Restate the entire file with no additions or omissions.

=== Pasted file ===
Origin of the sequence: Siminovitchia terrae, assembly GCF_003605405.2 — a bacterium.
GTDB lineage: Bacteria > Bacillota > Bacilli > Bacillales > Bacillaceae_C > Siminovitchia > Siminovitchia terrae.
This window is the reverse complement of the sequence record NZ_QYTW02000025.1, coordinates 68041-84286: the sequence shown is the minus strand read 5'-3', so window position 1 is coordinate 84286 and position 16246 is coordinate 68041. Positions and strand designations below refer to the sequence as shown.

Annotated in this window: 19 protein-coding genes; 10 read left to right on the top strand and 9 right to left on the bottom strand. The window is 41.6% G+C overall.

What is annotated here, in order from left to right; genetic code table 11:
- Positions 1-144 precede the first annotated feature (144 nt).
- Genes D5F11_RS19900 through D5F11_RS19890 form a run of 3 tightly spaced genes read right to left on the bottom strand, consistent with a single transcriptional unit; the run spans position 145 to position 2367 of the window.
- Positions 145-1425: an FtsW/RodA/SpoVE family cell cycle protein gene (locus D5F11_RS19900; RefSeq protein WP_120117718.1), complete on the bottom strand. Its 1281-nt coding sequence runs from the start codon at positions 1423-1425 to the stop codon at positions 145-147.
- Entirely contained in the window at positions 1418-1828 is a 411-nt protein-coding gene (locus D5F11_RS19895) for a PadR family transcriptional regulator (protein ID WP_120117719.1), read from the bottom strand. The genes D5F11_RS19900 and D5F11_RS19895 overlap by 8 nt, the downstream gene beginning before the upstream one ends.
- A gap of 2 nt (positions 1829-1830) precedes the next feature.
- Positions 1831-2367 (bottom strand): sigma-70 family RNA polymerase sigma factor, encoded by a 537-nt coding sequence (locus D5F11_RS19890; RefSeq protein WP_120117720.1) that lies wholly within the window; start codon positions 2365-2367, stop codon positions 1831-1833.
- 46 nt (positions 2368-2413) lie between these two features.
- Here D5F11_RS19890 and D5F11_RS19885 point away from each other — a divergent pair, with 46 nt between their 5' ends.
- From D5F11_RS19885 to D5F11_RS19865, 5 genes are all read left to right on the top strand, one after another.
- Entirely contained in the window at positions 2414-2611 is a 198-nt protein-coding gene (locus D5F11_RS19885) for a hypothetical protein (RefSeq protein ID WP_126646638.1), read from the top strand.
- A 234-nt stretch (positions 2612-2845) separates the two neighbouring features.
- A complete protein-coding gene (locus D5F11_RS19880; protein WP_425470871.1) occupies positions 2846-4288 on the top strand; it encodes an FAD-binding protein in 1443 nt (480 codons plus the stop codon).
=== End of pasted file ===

Origin of the sequence: Siminovitchia terrae, assembly GCF_003605405.2 — a bacterium.
GTDB lineage: Bacteria > Bacillota > Bacilli > Bacillales > Bacillaceae_C > Siminovitchia > Siminovitchia terrae.
This window is the reverse complement of the sequence record NZ_QYTW02000025.1, coordinates 68041-84286: the sequence shown is the minus strand read 5'-3', so window position 1 is coordinate 84286 and position 16246 is coordinate 68041. Positions and strand designations below refer to the sequence as shown.

Annotated in this window: 19 protein-coding genes; 10 read left to right on the top strand and 9 right to left on the bottom strand. The window is 41.6% G+C overall.

What is annotated here, in order from left to right; genetic code table 11:
- Positions 1-144 precede the first annotated feature (144 nt).
- Genes D5F11_RS19900 through D5F11_RS19890 form a run of 3 tightly spaced genes read right to left on the bottom strand, consistent with a single transcriptional unit; the run spans position 145 to position 2367 of the window.
- Positions 145-1425: an FtsW/RodA/SpoVE family cell cycle protein gene (locus D5F11_RS19900; RefSeq protein WP_120117718.1), complete on the bottom strand. Its 1281-nt coding sequence runs from the start codon at positions 1423-1425 to the stop codon at positions 145-147.
- Entirely contained in the window at positions 1418-1828 is a 411-nt protein-coding gene (locus D5F11_RS19895) for a PadR family transcriptional regulator (protein ID WP_120117719.1), read from the bottom strand. The genes D5F11_RS19900 and D5F11_RS19895 overlap by 8 nt, the downstream gene beginning before the upstream one ends.
- A gap of 2 nt (positions 1829-1830) precedes the next feature.
- Positions 1831-2367 (bottom strand): sigma-70 family RNA polymerase sigma factor, encoded by a 537-nt coding sequence (locus D5F11_RS19890; RefSeq protein WP_120117720.1) that lies wholly within the window; start codon positions 2365-2367, stop codon positions 1831-1833.
- 46 nt (positions 2368-2413) lie between these two features.
- Here D5F11_RS19890 and D5F11_RS19885 point away from each other — a divergent pair, with 46 nt between their 5' ends.
- From D5F11_RS19885 to D5F11_RS19865, 5 genes are all read left to right on the top strand, one after another.
- Entirely contained in the window at positions 2414-2611 is a 198-nt protein-coding gene (locus D5F11_RS19885) for a hypothetical protein (RefSeq protein ID WP_126646638.1), read from the top strand.
- A 234-nt stretch (positions 2612-2845) separates the two neighbouring features.
- A complete protein-coding gene (locus D5F11_RS19880; protein WP_425470871.1) occupies positions 2846-4288 on the top strand; it encodes an FAD-binding protein in 1443 nt (480 codons plus the stop codon).